of Price Administration and Civi
lian Supply. No profit will be per
The campaign was a splendid ex
ample of the job that can be done
in this country when every person
does their small part to do a big
Four H. Club Day
O’Neill, August 23.
Announiemont was made this
week that the annual 4-H Club Ach
ievement Day will be held in O’Neill
on Saturday, August 23. Elimina
tion contests will be held in 4-H
projects to select winners to repre
sent Holt County at the Nebraska
Sate Fair. This is the opportunity
for 4-H members from all p«rts of
the couny to compete in that
those representing the county at
the State Fair may be the btst.
i Anyone who is interested in the
| boy’s and girl’s is invited to attend.
The Methodist Church
V. C. Wright, Minister
Church School 10:00 A. M., II. B
• Morning public worship 11:00 A.
M. Special music and sermon by the
Youth Fellowship meeting 7:00
| P. M. Helen Hagenbaek, leader.
Official Board meeting at the
parsonage Monday evening. This
is the regular meeting of the year.
The last Quarterly conference will
be held at the church Monday even
ing, August 11. All reports must
be made at that time.
The Annual Conference will be
! held in St. Paul Methodist church,
l Lincoln, September 17.
Happy Home Makers
We met at the home of our pre
sident, Margaret Pojar, July 28.
Roll call was answered by each
girl singing one verse of a song.
We judged our 3rd and 4th pro
jects. Lunch was served by Mar
garet Pojar and her sisters.
Visitors were: A neice of Mrs.
John Steakal, twin granddaughters
of Rotherhams, Alice and Mrs. Joe
Pojar. The Little Ranchers also
visited since most of their officers
Our next meeting will be held
at the home of our associate Leader,
Mrs. G. H. Geary.
Mrs. M. E. Slattery, Mr. and
Mrs. Carl Turbey and John J. Slat
tery, Jr., of Washington, D. C.,
arrived on Wednesday to visit at
the home of Mr. and Mrs. Edward
Gallagher. Mrs. Slatery is Mrs.
Gallagher’s mother, and Mrs. Tur
bey her sister. _
Mr', find Mrs, Gus DeHackerlut^
children returned On Wednesday
morning from’ Denver, Colorado
where they spent their Vacation
visiting relatives. Danny and Tom- j
my, who have spent most of the
summer visiting there, returned
Mrs. Rill Tatrow, Miss Eunice
and Harold Hunt of Omaha, spent
the week end here visiting at the
home of their parents, Mr. and
Mrs. Douglas Hunt. Mrs. Tatrow
will leave the first part of August
to join her husband, who is in Hon
Mr. and Mrs. E. G. Casey and son,
Tommy, went up to Long Pine Mon
day morning where they will put in
the week at the Hidden Paradise.
The Conoco dealers district meet
ing for the O’Neill district, will be
held at Long Pine next Sunday and
Mr. Casey wanted to be on the
ground to get arrangements perfect
ed for the meeting.
FOR FREE DAY
The O’Neill Day Publicity Com
mittee have selected two days for
Booster Trips to Advertise
the Free Day in this city on
August 13, 1941. On these
trips the Boosters will be accom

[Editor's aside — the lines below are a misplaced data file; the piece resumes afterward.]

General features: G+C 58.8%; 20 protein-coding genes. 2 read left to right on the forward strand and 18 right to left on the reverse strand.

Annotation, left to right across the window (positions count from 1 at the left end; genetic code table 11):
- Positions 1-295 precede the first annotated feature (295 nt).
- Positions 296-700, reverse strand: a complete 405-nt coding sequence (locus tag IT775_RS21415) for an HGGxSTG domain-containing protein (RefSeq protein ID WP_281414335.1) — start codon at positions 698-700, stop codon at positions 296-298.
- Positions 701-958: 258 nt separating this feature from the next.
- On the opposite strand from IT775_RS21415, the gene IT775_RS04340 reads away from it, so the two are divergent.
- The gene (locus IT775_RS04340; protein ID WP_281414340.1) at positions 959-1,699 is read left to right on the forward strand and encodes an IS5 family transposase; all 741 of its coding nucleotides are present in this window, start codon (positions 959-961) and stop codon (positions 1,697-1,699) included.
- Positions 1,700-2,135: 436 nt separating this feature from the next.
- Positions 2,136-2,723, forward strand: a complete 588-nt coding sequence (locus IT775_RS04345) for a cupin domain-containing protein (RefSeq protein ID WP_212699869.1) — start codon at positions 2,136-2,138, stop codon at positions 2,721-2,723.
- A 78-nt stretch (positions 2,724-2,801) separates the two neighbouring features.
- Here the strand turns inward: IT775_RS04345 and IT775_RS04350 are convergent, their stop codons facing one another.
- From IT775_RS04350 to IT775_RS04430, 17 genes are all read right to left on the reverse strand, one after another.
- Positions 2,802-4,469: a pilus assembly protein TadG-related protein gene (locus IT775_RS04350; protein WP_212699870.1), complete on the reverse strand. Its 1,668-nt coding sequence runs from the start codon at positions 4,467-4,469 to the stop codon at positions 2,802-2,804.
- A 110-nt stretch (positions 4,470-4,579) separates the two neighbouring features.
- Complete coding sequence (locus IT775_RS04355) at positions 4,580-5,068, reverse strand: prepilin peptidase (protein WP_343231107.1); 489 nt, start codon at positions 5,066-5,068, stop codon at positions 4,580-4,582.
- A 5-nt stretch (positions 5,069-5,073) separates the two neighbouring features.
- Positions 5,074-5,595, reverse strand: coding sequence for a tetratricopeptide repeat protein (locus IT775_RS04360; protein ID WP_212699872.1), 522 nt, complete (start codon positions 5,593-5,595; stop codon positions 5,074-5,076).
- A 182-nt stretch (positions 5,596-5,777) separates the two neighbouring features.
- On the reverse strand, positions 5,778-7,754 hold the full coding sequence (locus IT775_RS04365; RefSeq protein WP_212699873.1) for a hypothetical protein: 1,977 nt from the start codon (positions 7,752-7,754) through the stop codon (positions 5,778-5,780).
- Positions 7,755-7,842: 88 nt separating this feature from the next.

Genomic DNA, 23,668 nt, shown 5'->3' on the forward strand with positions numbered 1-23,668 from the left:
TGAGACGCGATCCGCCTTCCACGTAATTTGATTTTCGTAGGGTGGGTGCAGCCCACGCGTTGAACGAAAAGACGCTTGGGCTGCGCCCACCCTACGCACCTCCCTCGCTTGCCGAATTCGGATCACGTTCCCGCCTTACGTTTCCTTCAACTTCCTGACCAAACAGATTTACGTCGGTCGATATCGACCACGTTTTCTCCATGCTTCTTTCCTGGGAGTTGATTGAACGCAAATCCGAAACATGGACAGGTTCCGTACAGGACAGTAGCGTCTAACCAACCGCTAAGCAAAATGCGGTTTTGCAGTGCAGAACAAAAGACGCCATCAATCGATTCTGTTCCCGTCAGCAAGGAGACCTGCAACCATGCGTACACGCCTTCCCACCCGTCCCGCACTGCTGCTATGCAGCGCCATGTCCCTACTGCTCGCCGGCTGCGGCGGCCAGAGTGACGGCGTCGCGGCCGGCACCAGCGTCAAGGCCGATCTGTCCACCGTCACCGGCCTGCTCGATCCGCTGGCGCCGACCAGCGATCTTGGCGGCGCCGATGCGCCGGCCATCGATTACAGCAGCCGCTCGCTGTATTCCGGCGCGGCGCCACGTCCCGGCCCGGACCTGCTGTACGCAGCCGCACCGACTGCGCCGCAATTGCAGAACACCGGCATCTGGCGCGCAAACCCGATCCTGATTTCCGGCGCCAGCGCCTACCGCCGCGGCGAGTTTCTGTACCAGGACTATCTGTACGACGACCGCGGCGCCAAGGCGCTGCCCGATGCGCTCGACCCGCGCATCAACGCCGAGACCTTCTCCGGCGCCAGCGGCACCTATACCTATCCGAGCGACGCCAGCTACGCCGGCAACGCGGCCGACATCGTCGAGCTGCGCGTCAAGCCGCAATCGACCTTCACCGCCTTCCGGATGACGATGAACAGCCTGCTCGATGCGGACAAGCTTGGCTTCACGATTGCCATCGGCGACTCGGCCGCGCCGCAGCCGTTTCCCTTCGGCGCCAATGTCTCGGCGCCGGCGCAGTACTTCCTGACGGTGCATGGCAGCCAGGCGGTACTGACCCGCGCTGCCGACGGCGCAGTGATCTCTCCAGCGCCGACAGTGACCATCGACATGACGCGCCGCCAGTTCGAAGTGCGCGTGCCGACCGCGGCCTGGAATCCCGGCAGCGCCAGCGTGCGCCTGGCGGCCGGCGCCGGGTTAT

panied by the O’Neill School hand
and they will entertain the people
of the various towns visited with
soul stirring music. In addition
to the band there will be the usual
number of clowns to amuse the
young folks and several of O'Neill’s
charming young ladies will enter
tain with vocal selections. We can
promise the citizens of the various
towns to be visited that they will
get a real treat when the O’Neill
Free Day Boosters come to town.
They will spend twenty minutes
at each stop and the Band will play
at all towns visited, except Redbird.
It is expected that there will he
between 75 and 80 cars in the pro
cession for the north trip, on Wed
nesday, August 6, over 100 cars for
the evening trip on August 8th.
Parties who have cars and
will make the trip are request
ed to get in touch with Irving John
son or Bob Thompson, members of
the committee, and tell them if
they have room for any additional
passengers. 3^® want a crowd on
these trips, so lets get busy. ■*
Following are the towns to be vis
ited by the Boosters on their first
trip on Wednesday, August <5.
Leave O’Neill at 7;3V A. f/T'
i ^ Arrive Leave
| Redbird _'l'.//-'-8:30 8:40
I Lynch . „. 9:00
Bristow . .... 9:50 10:10
i Spencer . 10:40 11:00
Butte . 11:30 12:45
* , Dinner At Butte
Stuart .2:30 2:50
Newport , 3:15 3:30
Bassett . 4:00 4:30
Emmet . 6:05 6:20
i Arrive back at 6:35 p. m.
On hViday, August 8 the Boost
ers will leave O’Neill at 6:30 p. m.,
and will visit the following town«:
Chambers . 6:00 6:20
Inman . 6:45 7:00
Page .*. 7:25 7:50
Orchard .8:15 8:40
Ewing - .... +.. 9:10 9:30
Arrive home at 10 p. m.
There will be at least two Pat
rolmen on this trip so that
there will be no running in and out
i of line, hut each must hold his
| position during the trip from town
i 4 * ■- -i
" "1 ™ ;
Dr. J. E. Spencer, Pastor '*
Bible School at 10:00 a. m. C. E.
Morning Worship at 11:00 a. m.
The subject of the sermon will be,
The Successive Service in a Godly
Life. Special music by the choir.
The Christian Endeavor Society
will meet at 7:00 o’clock Sunday
evening. . ,.i . , 4(j
BRIEFLY STATED *
Mr. and Mrs. Art Suhr of Serb
ner, Nebraska, spent Wednesday
and Thrasday visiting at the home
of Dr. and Mrs. F. J. Fisher and
their daughter, Emmy Lou.
•-- - .WhVIblPb
Mr, and Mr*. Rudolph flrockmart
of O’Neill were last Thursday vis
itors of Mr*. Brockman’s parents
Mr. and Mrs. John Cerny. Her
brother, Leonard Cerny, accompan
ied thefirfrome for a month's visit.
The Brockman's also Visited with
Mrs. Brockman's sister/ Helen,
at Norfolk.—Stanton Register, -■*
Mr. and Mrs. Robert Smith Jr.,
drove to Kearney, Nebraska on
Saturday where they visited Mrs.
Smith’s sister, Mrs. E. G. Nelson,.
■From Kearney they went to Grand
Island, where they met Mr. Smith’s
sister, Mrs. Melvin Ord and her
daughter, of Tacoma, Washington,
who will visit here at the home of
her parents, Mr. and Mrs. Robert
Smith, Sr., for a few weeks.
Roy Osborn returned last Friday
evening from his fishing trip up
into Wyoming. He had intended
staying about two weeks, but made
the trip in one, says there was too
much water up there, as it rained
about every day. Despite the mois
tuie he says that he got a nice
string of trout and brought enouvh
of the beauties home with him to
prove that he really had been fish
Powered by Open ONI